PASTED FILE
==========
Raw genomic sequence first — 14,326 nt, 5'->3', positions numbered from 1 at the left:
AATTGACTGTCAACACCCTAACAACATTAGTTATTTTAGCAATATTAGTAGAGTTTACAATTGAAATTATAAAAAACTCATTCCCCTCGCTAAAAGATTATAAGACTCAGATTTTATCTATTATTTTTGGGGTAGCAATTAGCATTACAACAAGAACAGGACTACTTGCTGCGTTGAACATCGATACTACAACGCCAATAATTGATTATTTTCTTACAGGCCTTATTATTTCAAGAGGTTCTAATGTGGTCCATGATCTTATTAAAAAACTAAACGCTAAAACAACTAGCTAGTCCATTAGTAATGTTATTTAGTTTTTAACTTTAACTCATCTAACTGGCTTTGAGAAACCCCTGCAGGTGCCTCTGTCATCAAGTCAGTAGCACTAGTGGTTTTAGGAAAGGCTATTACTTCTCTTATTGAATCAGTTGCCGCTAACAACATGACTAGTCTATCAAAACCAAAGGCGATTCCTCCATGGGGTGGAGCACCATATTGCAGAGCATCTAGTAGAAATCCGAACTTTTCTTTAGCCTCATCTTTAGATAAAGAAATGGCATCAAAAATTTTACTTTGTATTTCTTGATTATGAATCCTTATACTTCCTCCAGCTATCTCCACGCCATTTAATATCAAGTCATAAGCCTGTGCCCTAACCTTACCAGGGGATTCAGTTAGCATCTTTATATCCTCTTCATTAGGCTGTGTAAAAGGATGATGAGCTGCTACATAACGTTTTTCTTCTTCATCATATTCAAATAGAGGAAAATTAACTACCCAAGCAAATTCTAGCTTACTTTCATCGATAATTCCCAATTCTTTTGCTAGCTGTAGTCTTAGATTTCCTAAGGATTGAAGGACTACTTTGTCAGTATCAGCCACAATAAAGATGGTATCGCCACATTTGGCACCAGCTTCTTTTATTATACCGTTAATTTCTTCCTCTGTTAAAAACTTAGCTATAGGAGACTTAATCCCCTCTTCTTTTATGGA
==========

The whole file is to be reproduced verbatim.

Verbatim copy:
Raw genomic sequence first — 14,326 nt, 5'->3', positions numbered from 1 at the left:
AATTGACTGTCAACACCCTAACAACATTAGTTATTTTAGCAATATTAGTAGAGTTTACAATTGAAATTATAAAAAACTCATTCCCCTCGCTAAAAGATTATAAGACTCAGATTTTATCTATTATTTTTGGGGTAGCAATTAGCATTACAACAAGAACAGGACTACTTGCTGCGTTGAACATCGATACTACAACGCCAATAATTGATTATTTTCTTACAGGCCTTATTATTTCAAGAGGTTCTAATGTGGTCCATGATCTTATTAAAAAACTAAACGCTAAAACAACTAGCTAGTCCATTAGTAATGTTATTTAGTTTTTAACTTTAACTCATCTAACTGGCTTTGAGAAACCCCTGCAGGTGCCTCTGTCATCAAGTCAGTAGCACTAGTGGTTTTAGGAAAGGCTATTACTTCTCTTATTGAATCAGTTGCCGCTAACAACATGACTAGTCTATCAAAACCAAAGGCGATTCCTCCATGGGGTGGAGCACCATATTGCAGAGCATCTAGTAGAAATCCGAACTTTTCTTTAGCCTCATCTTTAGATAAAGAAATGGCATCAAAAATTTTACTTTGTATTTCTTGATTATGAATCCTTATACTTCCTCCAGCTATCTCCACGCCATTTAATATCAAGTCATAAGCCTGTGCCCTAACCTTACCAGGGGATTCAGTTAGCATCTTTATATCCTCTTCATTAGGCTGTGTAAAAGGATGATGAGCTGCTACATAACGTTTTTCTTCTTCATCATATTCAAATAGAGGAAAATTAACTACCCAAGCAAATTCTAGCTTACTTTCATCGATAATTCCCAATTCTTTTGCTAGCTGTAGTCTTAGATTTCCTAAGGATTGAAGGACTACTTTGTCAGTATCAGCCACAATAAAGATGGTATCGCCACATTTGGCACCAGCTTCTTTTATTATACCGTTAATTTCTTCCTCTGTTAAAAACTTAGCTATAGGAGACTTAATCCCCTCTTCTTTTATGGA